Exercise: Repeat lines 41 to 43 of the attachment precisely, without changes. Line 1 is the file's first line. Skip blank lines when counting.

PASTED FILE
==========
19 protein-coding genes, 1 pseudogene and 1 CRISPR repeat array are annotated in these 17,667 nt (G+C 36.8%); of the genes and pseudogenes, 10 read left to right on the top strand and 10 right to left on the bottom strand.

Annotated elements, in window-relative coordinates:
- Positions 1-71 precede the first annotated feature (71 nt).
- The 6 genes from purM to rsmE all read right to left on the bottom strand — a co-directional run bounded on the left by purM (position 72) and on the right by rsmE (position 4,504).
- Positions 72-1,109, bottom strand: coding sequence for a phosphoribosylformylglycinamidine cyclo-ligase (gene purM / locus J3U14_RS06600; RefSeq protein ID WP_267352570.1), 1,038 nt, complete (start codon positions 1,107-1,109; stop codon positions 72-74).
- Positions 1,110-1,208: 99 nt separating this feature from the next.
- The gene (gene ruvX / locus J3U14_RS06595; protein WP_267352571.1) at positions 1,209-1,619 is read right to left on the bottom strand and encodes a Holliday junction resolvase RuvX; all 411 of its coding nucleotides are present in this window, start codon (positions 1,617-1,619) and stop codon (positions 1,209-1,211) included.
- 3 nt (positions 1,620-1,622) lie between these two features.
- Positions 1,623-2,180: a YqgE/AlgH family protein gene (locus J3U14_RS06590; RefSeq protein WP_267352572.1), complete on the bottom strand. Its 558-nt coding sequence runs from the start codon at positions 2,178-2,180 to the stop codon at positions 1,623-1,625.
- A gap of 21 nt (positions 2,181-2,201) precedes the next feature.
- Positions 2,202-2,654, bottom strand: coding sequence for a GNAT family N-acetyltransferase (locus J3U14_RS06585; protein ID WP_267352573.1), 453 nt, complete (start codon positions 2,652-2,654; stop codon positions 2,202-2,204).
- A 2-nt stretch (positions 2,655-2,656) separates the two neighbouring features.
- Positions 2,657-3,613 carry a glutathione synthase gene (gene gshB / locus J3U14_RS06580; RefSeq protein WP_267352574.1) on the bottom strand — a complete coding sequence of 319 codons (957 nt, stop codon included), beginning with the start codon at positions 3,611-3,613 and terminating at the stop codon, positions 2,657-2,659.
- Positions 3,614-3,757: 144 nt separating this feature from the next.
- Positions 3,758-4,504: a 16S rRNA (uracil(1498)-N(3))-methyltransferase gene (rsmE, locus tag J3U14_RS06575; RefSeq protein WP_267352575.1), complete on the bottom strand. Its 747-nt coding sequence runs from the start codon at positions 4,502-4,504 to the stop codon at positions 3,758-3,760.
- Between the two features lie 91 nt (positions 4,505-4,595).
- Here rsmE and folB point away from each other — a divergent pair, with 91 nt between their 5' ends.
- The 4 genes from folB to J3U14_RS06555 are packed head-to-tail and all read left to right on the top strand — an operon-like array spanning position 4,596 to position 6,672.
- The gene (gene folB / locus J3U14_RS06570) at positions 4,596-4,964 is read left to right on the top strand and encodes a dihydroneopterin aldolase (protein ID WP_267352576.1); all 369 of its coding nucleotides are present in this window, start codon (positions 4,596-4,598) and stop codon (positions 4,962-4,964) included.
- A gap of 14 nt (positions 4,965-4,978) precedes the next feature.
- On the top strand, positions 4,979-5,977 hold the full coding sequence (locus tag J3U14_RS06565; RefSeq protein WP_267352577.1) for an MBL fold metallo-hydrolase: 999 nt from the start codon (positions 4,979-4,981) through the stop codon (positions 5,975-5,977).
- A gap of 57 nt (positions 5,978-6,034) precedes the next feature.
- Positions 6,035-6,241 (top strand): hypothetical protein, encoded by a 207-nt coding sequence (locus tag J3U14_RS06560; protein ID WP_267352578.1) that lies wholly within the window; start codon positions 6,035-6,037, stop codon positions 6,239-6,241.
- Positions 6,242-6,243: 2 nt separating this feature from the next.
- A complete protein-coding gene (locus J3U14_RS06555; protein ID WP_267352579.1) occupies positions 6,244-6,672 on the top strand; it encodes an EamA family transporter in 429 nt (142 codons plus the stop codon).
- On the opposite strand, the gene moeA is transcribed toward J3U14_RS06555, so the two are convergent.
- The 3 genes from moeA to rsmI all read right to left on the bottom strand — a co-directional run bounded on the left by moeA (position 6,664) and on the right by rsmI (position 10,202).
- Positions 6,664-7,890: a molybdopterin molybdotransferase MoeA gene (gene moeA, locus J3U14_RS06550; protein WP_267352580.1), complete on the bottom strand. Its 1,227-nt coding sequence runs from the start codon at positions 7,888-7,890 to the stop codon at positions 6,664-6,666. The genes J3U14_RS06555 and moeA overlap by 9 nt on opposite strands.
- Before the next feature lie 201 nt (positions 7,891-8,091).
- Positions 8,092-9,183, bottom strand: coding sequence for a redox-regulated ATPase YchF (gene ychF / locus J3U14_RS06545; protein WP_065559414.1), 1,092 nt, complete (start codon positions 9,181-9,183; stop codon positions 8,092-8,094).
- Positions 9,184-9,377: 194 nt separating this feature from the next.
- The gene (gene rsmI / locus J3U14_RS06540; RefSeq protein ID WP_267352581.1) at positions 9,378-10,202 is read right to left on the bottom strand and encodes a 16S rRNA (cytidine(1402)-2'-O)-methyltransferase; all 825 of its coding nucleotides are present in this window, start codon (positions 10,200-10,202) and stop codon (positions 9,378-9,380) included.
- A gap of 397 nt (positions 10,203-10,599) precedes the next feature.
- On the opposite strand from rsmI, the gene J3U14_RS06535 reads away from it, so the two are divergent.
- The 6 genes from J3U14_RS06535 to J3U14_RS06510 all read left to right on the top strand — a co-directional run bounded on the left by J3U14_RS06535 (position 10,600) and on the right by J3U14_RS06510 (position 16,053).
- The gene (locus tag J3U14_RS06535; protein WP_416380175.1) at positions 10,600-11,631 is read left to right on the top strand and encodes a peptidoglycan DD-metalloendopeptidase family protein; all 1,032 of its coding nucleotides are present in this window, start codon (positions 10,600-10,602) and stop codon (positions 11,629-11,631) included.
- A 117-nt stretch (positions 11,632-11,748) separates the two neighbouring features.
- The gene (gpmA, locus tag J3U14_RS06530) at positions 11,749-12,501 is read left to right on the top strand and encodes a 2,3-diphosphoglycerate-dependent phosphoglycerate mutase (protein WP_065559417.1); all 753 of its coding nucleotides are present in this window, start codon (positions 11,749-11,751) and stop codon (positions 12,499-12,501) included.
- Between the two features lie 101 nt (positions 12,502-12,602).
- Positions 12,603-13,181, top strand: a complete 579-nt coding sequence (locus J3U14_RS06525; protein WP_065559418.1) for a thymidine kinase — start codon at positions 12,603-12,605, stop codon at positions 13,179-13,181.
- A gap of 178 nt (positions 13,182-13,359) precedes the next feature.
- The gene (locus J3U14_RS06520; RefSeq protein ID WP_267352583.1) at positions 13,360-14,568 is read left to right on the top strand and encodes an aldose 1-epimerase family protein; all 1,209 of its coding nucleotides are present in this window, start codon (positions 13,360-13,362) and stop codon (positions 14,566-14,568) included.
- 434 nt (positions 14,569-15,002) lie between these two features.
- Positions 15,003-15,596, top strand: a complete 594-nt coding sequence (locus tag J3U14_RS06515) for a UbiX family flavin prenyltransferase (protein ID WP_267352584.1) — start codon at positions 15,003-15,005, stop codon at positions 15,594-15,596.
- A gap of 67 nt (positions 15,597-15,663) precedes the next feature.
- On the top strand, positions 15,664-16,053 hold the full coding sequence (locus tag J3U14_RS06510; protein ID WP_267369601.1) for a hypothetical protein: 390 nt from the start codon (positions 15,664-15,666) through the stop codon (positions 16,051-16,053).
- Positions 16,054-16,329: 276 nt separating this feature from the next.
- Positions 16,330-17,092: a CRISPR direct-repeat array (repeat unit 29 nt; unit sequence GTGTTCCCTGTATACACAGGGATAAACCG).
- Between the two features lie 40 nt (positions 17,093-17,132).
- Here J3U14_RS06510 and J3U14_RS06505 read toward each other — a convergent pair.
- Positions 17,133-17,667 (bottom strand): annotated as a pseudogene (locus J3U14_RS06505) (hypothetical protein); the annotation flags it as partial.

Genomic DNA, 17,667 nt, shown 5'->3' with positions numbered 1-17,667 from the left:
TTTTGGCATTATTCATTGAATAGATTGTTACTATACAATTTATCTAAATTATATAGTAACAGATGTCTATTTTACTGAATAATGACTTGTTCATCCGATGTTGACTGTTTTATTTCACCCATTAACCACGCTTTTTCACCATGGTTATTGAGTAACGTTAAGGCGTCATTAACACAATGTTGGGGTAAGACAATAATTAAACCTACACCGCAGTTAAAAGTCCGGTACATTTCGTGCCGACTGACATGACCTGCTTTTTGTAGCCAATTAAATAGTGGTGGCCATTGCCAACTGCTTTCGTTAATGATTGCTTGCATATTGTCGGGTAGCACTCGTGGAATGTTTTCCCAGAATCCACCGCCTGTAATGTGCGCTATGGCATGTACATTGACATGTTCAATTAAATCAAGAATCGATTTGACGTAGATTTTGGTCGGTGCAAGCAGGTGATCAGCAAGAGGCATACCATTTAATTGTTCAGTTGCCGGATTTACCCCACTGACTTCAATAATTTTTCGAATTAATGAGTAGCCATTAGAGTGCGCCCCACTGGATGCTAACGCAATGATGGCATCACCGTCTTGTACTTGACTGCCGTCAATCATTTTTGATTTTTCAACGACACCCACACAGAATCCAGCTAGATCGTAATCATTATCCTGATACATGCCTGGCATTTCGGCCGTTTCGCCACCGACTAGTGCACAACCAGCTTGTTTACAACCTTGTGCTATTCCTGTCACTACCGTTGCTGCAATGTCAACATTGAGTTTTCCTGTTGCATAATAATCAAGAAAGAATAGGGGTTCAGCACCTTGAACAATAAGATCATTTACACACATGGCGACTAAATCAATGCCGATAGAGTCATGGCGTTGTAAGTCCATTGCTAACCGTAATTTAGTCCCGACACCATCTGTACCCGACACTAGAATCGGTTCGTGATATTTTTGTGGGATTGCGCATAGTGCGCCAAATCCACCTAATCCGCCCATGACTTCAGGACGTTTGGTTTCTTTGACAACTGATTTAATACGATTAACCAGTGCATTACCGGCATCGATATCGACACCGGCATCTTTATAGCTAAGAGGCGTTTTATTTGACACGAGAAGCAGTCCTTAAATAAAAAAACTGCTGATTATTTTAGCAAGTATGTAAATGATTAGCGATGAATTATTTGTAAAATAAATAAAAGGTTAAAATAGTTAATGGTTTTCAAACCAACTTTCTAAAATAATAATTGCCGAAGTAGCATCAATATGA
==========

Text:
- A gap of 178 nt (positions 13,182-13,359) precedes the next feature.
- The gene (locus J3U14_RS06520; RefSeq protein ID WP_267352583.1) at positions 13,360-14,568 is read left to right on the top strand and encodes an aldose 1-epimerase family protein; all 1,209 of its coding nucleotides are present in this window, start codon (positions 13,360-13,362) and stop codon (positions 14,566-14,568) included.
- 434 nt (positions 14,569-15,002) lie between these two features.